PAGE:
Some years ago I met a German-American named Hart Rink. On the face of it we have little in common. Hart loves to hunt and fish, sports I gave up long ago. He retired from the U.S. military, while I never served. After he retired, Hart kicked off a second career in which he wrote soap operas. For a decade following retirement, he made some 30,000 surplus dollars every year. How he broke into that racket I never learned. He intrigued me because he disdained the medium in which he had been complicit. For Marshall McLuhan as for my friend Hart, the unanticipated consequences of the televisual medium bathe us everywhere we go.

A comparable message came to me when I saw a reading by Barry Lopez, a National Book Award recipient for the nonfiction Arctic Dreams. Lopez dejected me with his assessment of our human prospects. One shred of his dismay still itches within me like so much embedded shrapnel.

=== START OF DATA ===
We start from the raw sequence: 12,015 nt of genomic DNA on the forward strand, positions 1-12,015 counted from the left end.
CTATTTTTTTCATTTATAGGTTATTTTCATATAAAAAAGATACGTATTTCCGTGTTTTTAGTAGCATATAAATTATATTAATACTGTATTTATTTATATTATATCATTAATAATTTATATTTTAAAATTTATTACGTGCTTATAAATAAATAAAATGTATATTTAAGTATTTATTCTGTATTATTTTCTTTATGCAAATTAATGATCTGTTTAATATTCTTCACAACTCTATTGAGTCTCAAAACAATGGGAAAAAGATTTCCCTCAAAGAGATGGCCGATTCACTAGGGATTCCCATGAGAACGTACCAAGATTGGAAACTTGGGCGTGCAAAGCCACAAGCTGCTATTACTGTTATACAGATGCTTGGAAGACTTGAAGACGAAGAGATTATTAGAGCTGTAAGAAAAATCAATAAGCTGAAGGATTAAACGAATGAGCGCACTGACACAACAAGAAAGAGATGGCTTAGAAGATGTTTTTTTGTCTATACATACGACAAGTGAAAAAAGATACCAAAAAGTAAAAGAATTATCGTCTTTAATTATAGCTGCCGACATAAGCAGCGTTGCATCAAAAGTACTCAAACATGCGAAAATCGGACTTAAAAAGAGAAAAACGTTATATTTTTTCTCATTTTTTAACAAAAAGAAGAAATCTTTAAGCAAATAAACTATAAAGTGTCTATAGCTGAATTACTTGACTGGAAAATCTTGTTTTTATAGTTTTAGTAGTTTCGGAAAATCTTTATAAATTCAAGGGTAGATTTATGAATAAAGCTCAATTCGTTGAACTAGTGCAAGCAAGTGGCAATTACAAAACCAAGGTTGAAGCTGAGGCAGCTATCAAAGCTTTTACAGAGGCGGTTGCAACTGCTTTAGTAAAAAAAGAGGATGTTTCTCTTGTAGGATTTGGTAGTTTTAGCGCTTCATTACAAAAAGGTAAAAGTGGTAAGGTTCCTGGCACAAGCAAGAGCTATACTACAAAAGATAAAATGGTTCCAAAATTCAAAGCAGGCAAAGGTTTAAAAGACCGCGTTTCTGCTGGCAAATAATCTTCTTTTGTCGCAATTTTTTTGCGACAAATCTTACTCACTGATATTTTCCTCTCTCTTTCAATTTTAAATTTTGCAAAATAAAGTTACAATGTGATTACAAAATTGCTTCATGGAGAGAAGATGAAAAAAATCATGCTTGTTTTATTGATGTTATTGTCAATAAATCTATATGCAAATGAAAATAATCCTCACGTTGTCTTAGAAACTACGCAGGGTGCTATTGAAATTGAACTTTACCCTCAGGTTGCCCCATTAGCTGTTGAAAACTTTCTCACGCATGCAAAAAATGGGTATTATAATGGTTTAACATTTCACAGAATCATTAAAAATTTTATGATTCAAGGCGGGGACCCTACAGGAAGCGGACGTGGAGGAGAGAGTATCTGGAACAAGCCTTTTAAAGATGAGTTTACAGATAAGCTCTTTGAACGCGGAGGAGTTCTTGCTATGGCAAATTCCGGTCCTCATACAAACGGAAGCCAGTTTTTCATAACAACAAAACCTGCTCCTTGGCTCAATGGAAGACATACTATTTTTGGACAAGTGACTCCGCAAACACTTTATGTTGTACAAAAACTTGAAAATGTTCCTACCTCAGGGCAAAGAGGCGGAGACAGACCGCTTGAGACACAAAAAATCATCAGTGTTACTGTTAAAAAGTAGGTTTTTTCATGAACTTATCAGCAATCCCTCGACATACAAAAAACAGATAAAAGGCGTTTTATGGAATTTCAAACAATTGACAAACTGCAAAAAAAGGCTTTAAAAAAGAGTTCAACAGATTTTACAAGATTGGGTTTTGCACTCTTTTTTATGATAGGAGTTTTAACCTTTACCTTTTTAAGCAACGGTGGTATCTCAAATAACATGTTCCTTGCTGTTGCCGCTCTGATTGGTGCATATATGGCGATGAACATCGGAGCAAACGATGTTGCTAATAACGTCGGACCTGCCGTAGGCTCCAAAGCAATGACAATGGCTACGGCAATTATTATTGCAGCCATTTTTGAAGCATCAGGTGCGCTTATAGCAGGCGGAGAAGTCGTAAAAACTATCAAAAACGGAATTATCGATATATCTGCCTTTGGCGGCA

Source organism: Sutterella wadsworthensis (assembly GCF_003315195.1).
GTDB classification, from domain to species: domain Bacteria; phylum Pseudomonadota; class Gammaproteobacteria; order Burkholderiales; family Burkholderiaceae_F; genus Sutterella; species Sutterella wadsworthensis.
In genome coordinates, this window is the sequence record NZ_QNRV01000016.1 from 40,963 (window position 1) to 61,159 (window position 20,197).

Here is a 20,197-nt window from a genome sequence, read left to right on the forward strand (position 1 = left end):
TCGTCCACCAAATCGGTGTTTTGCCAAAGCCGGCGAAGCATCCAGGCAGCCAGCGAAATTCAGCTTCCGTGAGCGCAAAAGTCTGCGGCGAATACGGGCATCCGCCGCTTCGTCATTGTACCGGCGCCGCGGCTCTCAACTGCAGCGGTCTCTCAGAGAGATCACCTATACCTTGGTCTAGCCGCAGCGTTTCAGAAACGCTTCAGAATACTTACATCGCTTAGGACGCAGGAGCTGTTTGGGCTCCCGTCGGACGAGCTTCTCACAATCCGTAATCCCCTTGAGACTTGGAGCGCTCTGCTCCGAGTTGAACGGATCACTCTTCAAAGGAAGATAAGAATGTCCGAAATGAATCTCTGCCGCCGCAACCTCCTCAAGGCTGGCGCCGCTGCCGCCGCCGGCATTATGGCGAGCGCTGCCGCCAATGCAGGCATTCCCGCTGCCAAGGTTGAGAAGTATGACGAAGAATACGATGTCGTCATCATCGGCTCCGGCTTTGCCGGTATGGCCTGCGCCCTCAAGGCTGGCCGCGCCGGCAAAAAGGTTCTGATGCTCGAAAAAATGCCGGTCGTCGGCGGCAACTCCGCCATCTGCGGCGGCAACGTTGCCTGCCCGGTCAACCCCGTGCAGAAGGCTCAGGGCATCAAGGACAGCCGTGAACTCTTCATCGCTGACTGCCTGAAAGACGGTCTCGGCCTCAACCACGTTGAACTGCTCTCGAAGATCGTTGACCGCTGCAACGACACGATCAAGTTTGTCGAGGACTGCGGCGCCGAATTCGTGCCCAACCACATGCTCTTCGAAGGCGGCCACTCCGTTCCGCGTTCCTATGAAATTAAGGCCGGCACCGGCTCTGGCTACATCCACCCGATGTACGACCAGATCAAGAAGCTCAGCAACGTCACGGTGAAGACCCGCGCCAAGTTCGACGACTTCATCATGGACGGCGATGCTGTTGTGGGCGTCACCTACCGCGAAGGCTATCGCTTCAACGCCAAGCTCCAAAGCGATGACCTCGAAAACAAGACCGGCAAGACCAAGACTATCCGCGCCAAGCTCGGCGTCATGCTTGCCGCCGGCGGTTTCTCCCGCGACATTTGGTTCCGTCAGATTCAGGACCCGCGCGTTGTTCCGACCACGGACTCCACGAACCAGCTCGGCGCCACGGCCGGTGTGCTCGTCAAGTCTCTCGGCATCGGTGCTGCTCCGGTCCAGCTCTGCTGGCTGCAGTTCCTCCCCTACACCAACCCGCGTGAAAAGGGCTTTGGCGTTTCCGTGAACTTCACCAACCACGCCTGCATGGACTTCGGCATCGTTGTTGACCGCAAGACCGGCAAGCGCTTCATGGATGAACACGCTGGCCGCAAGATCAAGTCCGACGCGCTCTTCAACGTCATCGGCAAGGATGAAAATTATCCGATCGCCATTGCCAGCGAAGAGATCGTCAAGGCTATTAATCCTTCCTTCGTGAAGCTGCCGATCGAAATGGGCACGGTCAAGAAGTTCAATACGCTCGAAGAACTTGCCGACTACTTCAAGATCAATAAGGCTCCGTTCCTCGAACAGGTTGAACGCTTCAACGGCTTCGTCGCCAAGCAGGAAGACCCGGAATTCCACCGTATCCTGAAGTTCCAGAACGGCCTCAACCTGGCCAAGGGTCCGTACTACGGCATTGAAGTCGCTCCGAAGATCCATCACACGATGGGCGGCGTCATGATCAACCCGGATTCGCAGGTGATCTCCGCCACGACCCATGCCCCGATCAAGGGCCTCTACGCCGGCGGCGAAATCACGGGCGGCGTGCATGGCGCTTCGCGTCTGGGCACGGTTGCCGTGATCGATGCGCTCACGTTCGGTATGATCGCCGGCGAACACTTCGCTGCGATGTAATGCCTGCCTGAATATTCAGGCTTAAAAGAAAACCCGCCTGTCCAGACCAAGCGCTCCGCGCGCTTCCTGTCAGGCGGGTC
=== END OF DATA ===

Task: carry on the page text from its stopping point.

TV manufactures both products and consumers, Lopez said—hardly a blinding insight. But programs are not the products, nor are we the consumers. Instead, we are the products of TV’s manufacture; corporate sponsors are our consumers. We are the sumptuous food for industries that graze upon us—like so much aphid nectar for the overlording ants.

Barry Lopez reminded me of the statistics communication professor Sut Jhally has been dispensing in his more than 40 videos that document the sad status of American media literacy today. In Advertising and the End of the World, for instance, Jhally reported that the average American consumer is exposed each day to some 1,500 commercial “impressions,” his studies demonstrated, a number that TV spectatorship has to augment.